ConEd newbie bill question


    I saw a similar post on this topic but it didn’t quite address my question – so here goes:

    I just moved to Park Slope from MN last month and received our first ConEd bill. We live in a smaller 1BR studio and my jaw hit the floor when I opened up and read the bill was for $129.13. OUCH. $32 was from our last bill which is fine. But $100 for one month of electricity seems a bit ridiculos to me. We’re very conscientious of turning lights off and things like that. Before calling them to ask about it I’d like to get some input from people on the user end who may have experienced the same issue/concern.

    Here’s the breakdown of the bill for this month:

    Previous month’s charges = $31.72.

    Supply charges = $39.13. That’s fine… I understand that part. Now onto the good stuff:

    Delivery Charges = $50.91 (Basic service charge: $14.65 + Delivery 356 kWh @8.88624¢/kWh $31.55)

    Can someone explain in plain English what the delivery charge is all about – am I going to be paying this extra $45 every month? Does that seem wrong or is this one of those many “Welcome to NY!” surprises?

    12 Replies

    1. Welcome to NY!!! I’m from MN, too. There are actually a lot of us out here and sometime next spring I’m going to try to recruit a bunch of us for a cocktail party at our place in Stuyvesant Heights.

      Good luck.

    2. That is very high if you were not using air conditioning. But if you were using air conditioning in part of September, since it was still warm, that is not out of the question. We pay about $45 to $50 for a one family house during the winter, and that is with a washing machine. Another thing that could be is that Con Edison does not turn off electricity when someone moves out of the apartment, so any extra use between the old tenant and the new tenant is probably on your bill.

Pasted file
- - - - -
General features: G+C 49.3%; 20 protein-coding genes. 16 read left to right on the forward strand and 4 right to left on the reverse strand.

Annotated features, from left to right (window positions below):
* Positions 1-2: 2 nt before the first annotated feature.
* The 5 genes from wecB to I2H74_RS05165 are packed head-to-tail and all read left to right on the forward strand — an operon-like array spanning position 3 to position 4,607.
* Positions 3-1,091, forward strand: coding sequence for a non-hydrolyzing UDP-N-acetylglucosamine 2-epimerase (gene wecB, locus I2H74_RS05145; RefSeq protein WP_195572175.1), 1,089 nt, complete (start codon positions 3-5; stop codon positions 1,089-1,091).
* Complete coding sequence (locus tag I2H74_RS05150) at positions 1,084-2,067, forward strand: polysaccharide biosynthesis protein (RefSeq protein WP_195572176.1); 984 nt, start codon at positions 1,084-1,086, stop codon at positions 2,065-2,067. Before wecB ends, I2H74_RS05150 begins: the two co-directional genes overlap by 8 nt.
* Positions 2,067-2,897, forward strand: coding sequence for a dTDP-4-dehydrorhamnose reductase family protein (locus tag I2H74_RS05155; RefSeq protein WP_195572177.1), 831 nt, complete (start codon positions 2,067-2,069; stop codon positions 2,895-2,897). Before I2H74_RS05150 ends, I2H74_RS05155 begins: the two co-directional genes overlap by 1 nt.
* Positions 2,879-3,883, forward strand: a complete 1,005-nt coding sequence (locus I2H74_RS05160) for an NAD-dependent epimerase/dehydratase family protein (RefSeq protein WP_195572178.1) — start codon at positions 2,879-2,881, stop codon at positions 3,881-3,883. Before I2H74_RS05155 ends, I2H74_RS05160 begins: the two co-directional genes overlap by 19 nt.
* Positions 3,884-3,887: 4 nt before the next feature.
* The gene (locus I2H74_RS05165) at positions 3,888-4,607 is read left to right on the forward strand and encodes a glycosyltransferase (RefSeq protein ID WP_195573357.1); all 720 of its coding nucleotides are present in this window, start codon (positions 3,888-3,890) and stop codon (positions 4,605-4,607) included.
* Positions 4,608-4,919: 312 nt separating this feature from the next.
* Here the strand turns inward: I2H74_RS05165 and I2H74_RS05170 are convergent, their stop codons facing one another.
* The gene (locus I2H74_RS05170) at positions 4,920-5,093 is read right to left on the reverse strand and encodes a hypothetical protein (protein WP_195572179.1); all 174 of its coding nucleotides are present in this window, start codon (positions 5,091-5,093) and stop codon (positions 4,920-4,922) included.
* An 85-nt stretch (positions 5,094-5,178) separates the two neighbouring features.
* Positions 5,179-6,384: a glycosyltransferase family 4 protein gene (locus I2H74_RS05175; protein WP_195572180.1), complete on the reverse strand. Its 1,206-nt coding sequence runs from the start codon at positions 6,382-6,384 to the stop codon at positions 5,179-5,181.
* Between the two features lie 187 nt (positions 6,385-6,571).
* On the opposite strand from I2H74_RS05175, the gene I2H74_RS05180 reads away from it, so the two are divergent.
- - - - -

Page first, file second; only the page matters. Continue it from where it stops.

3. bill should say whether ACT – actual reading or EST – estimated.
      Yes, it is too high and estimated rather than actual reading could be the reason. Maybe in summer if running a/c would cost that. but not without a/c.

    4. Thanks so much for the responses. I should clarify that this is strictly for electricity – the cooking gas is all we pay for and we get that through Ntl. Grid. Just received that today too and thankfully that one was only $20 for the month. THAT’S more like it.

      As far as our electric usage, it’s mainly just TV, laptop, and lights in whatever room we’re in. Heat is covered by the landlord; I made sure of that prior to moving in after paying $200/mo for heat in the winters back in Mpls.

      So it looks like I should give my friends at ConEd a call. Unfortunately that’s the last thing I feel like doing right now so I’ll put it on Monday’s to-do list!

      Thanks again for the input.

    5. Since you cannot do anything about that breakdown of charges, it’s irrelevant. What is relevant is 356kWh for a small apt (is it a 1-bed or a studio anyway?) which is high unless you have electic heat. My triplex with a Unix server running 24/7 is about 340.

    6. Simply put, the supply is the actual gas you use, delivery is Nat’l Gas fee for the use of their infrastructure. You will always have that breakdown of charges. It does sound high to me too.

    7. Your charges are NOT typical. As others have mentioned, unless you’re using an electric stove, baseboard heating, electric dryer, extraordinary AC, etc., the welcome to NY part may be that someone else is on your account. Otherwise, the kWh usage looks excessive, unless a remnant of the previous tenant or, maybe, renovation. Charges from a recent bill for one apartment in our building look like this – Supply charges:
      Supply @ 11.0000¢/kWh
      Merchant function charge: less than $1
      GRT & other tax surcharges: less than $1
      Delivery charges:
      Basic service charge: $14.65
      Delivery charge @ 8.7286¢/kWh (i.e. $8.73 for 100 kWh)
      SBC/RPS charge @ .28577¢/kWh
      Temporary NYS surcharge @ .3714¢/kWh
      GRT and other tax surcharges: a little more than $1

    8. seems a bit high for a studio, but not exorbitant. Sorry. The one thing to check is if the bill is actual (meter reading) or estimated. If the previous tenants left all their appliances and lights on, it would be easy to run a bill that high. They could just be estimating usage from historical data for your unit.

      Our electric bills for our 1 bedroom averaged over $100 in the summer, when we ran our A/C. In the winter they were lower. But if you have electric heat and/or cooktop, your bill would probably be higher than ours. We used gas for cooking, so it was lower.